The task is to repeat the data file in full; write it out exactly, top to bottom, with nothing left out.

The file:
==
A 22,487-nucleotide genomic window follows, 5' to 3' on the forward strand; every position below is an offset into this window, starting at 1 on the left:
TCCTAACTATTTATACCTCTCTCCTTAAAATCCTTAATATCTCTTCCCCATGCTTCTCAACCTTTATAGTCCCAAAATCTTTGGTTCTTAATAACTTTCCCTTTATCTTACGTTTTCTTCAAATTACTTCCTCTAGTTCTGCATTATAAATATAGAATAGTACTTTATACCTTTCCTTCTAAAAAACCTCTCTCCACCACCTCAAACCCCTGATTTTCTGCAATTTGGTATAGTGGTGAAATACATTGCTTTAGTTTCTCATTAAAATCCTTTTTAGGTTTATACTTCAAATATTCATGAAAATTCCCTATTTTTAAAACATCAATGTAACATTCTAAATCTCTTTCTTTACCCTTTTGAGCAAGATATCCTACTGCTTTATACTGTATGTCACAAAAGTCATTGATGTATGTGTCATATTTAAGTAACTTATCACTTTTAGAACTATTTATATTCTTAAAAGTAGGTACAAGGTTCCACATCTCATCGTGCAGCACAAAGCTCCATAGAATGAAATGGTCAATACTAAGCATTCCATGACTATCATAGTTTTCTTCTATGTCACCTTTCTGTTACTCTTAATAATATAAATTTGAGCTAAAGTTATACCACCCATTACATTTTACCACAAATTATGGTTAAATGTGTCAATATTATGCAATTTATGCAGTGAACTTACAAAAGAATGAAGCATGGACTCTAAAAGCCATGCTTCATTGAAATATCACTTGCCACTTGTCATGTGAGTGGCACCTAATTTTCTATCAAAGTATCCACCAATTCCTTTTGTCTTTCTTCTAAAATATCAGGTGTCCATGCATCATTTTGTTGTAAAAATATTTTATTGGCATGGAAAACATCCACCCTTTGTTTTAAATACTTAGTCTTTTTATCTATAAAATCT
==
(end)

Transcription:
A 22,487-nucleotide genomic window follows, 5' to 3' on the forward strand; every position below is an offset into this window, starting at 1 on the left:
TCCTAACTATTTATACCTCTCTCCTTAAAATCCTTAATATCTCTTCCCCATGCTTCTCAACCTTTATAGTCCCAAAATCTTTGGTTCTTAATAACTTTCCCTTTATCTTACGTTTTCTTCAAATTACTTCCTCTAGTTCTGCATTATAAATATAGAATAGTACTTTATACCTTTCCTTCTAAAAAACCTCTCTCCACCACCTCAAACCCCTGATTTTCTGCAATTTGGTATAGTGGTGAAATACATTGCTTTAGTTTCTCATTAAAATCCTTTTTAGGTTTATACTTCAAATATTCATGAAAATTCCCTATTTTTAAAACATCAATGTAACATTCTAAATCTCTTTCTTTACCCTTTTGAGCAAGATATCCTACTGCTTTATACTGTATGTCACAAAAGTCATTGATGTATGTGTCATATTTAAGTAACTTATCACTTTTAGAACTATTTATATTCTTAAAAGTAGGTACAAGGTTCCACATCTCATCGTGCAGCACAAAGCTCCATAGAATGAAATGGTCAATACTAAGCATTCCATGACTATCATAGTTTTCTTCTATGTCACCTTTCTGTTACTCTTAATAATATAAATTTGAGCTAAAGTTATACCACCCATTACATTTTACCACAAATTATGGTTAAATGTGTCAATATTATGCAATTTATGCAGTGAACTTACAAAAGAATGAAGCATGGACTCTAAAAGCCATGCTTCATTGAAATATCACTTGCCACTTGTCATGTGAGTGGCACCTAATTTTCTATCAAAGTATCCACCAATTCCTTTTGTCTTTCTTCTAAAATATCAGGTGTCCATGCATCATTTTGTTGTAAAAATATTTTATTGGCATGGAAAACATCCACCCTTTGTTTTAAATACTTAGTCTTTTTATCTATAAAATCT